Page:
A year ago at the Ritz-Carlton in Naples, Florida, reigning U.S. Women’s Open champion Jeongeun Lee6 was muttering to herself on the putting green. While that sort of thing is not unusual, especially for amateur golfers who call themselves every name in the book, “Six” was not berating herself for missing a 5-footer. She was practicing a speech she had to give later that night at the Rolex LPGA Awards dinner.
At the time she knew a few English phrases. “Hello” and “thank you” and “good shot,” maybe a few more. But mostly she smiled and nodded behind the nervous eyes of someone who wanted to tell you how she felt if only you shared a common tongue. She didn’t grow up in Seoul, South Korea, where English can be found on every street corner. Lee6’s family lives in the small agricultural town of Suncheon, in South Jeolla Province, as far away from city life as you can get in a country that size. Imagine trying to learn Korean in Idaho and you get the idea.
After winning the U.S. Women’s Open in Charleston, South Carolina, last spring, her first words were an apology: “I hope that for my next win, I will be able to thank you in English,” she said.
But despite playing a full 2019 LPGA Tour schedule, Lee6 was determined to deliver her Rookie of the Year acceptance speech in English, even if the sounds made no sense to her. She’d practiced for three months prior to that night in Naples, including a few last-minute mumbles on the putting green at Tiburón Golf Club. And when the moment finally came, her delivery was open, humble and emotional. Perfect.
Three days later, at the end of the 2019 LPGA Tour season, a number of media members received something many had never gotten before – a Christmas gift from an athlete, along with a thank-you note for covering the sport. It came from Jeongeun Lee6.
One year later, almost to the day, Six returned to the U.S. for the first time since that week in Florida. She had opened her 2020 season with the two ISPS Handa events in Australia where she didn’t play well. Then, when the pandemic canceled tournaments through the spring and early summer, she went home to South Korea.
Now, she’s back, playing in the Pelican Women’s Championship in Bellaire, Florida, just outside Tampa. Her hair is a little darker and she looks like she hit the gym while she was home. But the big smile and bright disposition are as inviting as ever.
There’s something else that’s different, though. When asked if she had picked up any hobbies during the game’s three-month lockdown, Six didn’t miss a beat. “Yeah, I learned English,” she said flawlessly.
“I didn’t expect it to be that long a stay in Korea. I was just waiting to come back and play on the LPGA Tour.” – Jeongeun Lee6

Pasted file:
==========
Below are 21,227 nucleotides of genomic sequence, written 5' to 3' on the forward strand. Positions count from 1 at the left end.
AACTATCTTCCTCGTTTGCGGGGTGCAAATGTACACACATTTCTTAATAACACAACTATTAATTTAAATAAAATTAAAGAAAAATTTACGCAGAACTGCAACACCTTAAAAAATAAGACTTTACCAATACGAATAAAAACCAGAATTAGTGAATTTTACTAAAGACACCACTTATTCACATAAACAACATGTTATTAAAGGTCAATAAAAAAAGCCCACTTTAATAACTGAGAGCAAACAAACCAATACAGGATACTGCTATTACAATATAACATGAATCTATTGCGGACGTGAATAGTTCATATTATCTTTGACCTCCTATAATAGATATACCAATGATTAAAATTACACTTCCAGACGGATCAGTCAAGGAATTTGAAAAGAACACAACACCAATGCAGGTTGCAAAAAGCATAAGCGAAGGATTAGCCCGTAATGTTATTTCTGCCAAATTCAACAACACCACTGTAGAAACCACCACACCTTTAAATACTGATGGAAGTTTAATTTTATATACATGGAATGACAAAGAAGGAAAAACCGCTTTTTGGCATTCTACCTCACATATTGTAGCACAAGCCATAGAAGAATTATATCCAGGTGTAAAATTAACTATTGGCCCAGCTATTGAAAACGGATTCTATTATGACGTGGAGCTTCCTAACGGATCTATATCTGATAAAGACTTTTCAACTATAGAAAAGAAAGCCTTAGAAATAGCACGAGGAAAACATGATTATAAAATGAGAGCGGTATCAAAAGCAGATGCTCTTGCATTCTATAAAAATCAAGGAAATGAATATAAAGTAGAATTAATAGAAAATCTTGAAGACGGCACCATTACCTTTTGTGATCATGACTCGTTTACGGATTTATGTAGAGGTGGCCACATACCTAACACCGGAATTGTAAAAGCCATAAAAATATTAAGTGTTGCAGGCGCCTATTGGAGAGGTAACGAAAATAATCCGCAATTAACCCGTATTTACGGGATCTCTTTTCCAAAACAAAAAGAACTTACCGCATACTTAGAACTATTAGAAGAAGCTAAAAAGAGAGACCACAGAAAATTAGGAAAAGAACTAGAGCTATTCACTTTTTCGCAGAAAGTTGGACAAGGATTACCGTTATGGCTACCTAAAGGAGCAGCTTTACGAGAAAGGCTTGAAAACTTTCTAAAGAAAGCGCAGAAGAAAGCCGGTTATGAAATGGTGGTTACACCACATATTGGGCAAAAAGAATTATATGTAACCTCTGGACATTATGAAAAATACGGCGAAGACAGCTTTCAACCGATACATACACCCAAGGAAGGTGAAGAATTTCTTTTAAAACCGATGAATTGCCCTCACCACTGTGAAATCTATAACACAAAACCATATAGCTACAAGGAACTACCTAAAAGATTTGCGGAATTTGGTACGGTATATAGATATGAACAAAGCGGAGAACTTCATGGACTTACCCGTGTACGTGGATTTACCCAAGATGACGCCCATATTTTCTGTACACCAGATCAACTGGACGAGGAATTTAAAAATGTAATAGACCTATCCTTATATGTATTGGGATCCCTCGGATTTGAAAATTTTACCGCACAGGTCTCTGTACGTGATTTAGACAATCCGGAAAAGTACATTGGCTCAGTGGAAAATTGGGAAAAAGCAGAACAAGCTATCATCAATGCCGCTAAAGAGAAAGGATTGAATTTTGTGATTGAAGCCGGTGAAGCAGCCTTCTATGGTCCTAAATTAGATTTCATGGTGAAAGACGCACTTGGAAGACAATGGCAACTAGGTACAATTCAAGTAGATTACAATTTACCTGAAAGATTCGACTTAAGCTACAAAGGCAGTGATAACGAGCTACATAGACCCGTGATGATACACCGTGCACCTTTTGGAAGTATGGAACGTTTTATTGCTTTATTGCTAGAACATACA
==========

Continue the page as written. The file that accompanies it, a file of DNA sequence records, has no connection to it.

Imagine learning a foreign language in a year. Also, imagine learning it well enough to go on-camera in a press conference and not only understand a litany of questions, but craft the right answers on the spot. Now, just for fun, imagine that it’s not a Romance language, one with similar Latin roots and the same noun-verb sentence structures you learned as a child. Imagine instead it has an alphabet that looks like a geometry quiz and a tonal syntax that has the consistency of worn brake pads.
How would you do?
Ladies and gentlemen, Jeongeun Lee6:
“I was actually scared of COVID-19 so I wanted to go home” after Australia, she said. “But I don’t have a home in the States, not yet, so I wanted to go home (to South Korea). I didn’t expect it to be that long a stay in Korea. I was just waiting to come back and play on the LPGA Tour.”
It wasn’t like she was sequestered in her house and listened to Rosetta Stone lessons all day. From May through October, she carded five top-10 finishes on the Korean LPGA Tour and finished 11th on the KLPGA money list. Netflix was her English teacher.
“I didn’t do well in Korea,” she said, showing that her high standards haven’t waned. “I wanted to come to the States after winning some tournaments, but I didn’t so I prepared hard and I hope it pays off. I think my swing and my putting were weak this season on the KLPGA so I focused on changing my swing and on my speed putting.
“Watching the (LPGA) from Korea I really wanted to come and play but I didn’t because I was a little scared to come. … My parents were worried about me traveling to different countries and the States. So that’s why I decided not to attend those tournaments. But I didn’t give up the U.S. Open. I really wanted to play as defending champion.
“I really missed playing here. I missed the perfect weather and perfect practice ranges. I’m a little bit nervous coming back to the LPGA Tour because back when I – for the past few months when I played in KLPGA tournaments I wasn’t really satisfied with my game – so hopefully I can play well this week.
“I can play three tournaments now and if I play well, I can compete in the last CME tournament. I really want to play the CME. I’m aiming for that.”
Getting into the CME Group Tour Championship is a tall order under the best of conditions. To do it in only three starts is almost impossible. But, then, so is learning a new language in less than 12 months. So, don’t count Six out.
Top photo: Donald Miralle, Getty Images
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